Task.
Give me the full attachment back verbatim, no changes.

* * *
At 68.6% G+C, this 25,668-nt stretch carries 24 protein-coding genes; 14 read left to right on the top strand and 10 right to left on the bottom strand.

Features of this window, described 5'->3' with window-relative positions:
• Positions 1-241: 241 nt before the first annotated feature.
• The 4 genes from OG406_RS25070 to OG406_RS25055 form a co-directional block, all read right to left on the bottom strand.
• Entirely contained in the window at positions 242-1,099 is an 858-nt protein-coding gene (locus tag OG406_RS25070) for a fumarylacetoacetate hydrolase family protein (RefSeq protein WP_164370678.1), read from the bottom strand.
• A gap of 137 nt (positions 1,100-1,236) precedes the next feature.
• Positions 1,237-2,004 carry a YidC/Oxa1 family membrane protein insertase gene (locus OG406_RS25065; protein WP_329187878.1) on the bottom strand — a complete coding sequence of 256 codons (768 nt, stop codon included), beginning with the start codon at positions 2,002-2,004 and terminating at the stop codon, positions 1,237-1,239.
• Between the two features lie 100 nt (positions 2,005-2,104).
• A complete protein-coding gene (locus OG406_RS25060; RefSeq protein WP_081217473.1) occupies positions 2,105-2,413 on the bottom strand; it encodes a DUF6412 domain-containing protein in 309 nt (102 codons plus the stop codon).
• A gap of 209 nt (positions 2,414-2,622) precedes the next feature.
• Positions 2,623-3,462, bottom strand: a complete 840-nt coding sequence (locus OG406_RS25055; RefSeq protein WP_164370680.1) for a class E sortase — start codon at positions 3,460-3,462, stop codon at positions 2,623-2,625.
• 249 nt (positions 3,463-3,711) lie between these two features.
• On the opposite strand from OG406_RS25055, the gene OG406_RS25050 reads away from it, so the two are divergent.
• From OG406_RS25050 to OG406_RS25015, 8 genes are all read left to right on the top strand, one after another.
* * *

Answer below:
At 68.6% G+C, this 25,668-nt stretch carries 24 protein-coding genes; 14 read left to right on the top strand and 10 right to left on the bottom strand.

Features of this window, described 5'->3' with window-relative positions:
• Positions 1-241: 241 nt before the first annotated feature.
• The 4 genes from OG406_RS25070 to OG406_RS25055 form a co-directional block, all read right to left on the bottom strand.
• Entirely contained in the window at positions 242-1,099 is an 858-nt protein-coding gene (locus tag OG406_RS25070) for a fumarylacetoacetate hydrolase family protein (RefSeq protein WP_164370678.1), read from the bottom strand.
• A gap of 137 nt (positions 1,100-1,236) precedes the next feature.
• Positions 1,237-2,004 carry a YidC/Oxa1 family membrane protein insertase gene (locus OG406_RS25065; protein WP_329187878.1) on the bottom strand — a complete coding sequence of 256 codons (768 nt, stop codon included), beginning with the start codon at positions 2,002-2,004 and terminating at the stop codon, positions 1,237-1,239.
• Between the two features lie 100 nt (positions 2,005-2,104).
• A complete protein-coding gene (locus OG406_RS25060; RefSeq protein WP_081217473.1) occupies positions 2,105-2,413 on the bottom strand; it encodes a DUF6412 domain-containing protein in 309 nt (102 codons plus the stop codon).
• A gap of 209 nt (positions 2,414-2,622) precedes the next feature.
• Positions 2,623-3,462, bottom strand: a complete 840-nt coding sequence (locus OG406_RS25055; RefSeq protein WP_164370680.1) for a class E sortase — start codon at positions 3,460-3,462, stop codon at positions 2,623-2,625.
• 249 nt (positions 3,463-3,711) lie between these two features.
• On the opposite strand from OG406_RS25055, the gene OG406_RS25050 reads away from it, so the two are divergent.
• From OG406_RS25050 to OG406_RS25015, 8 genes are all read left to right on the top strand, one after another.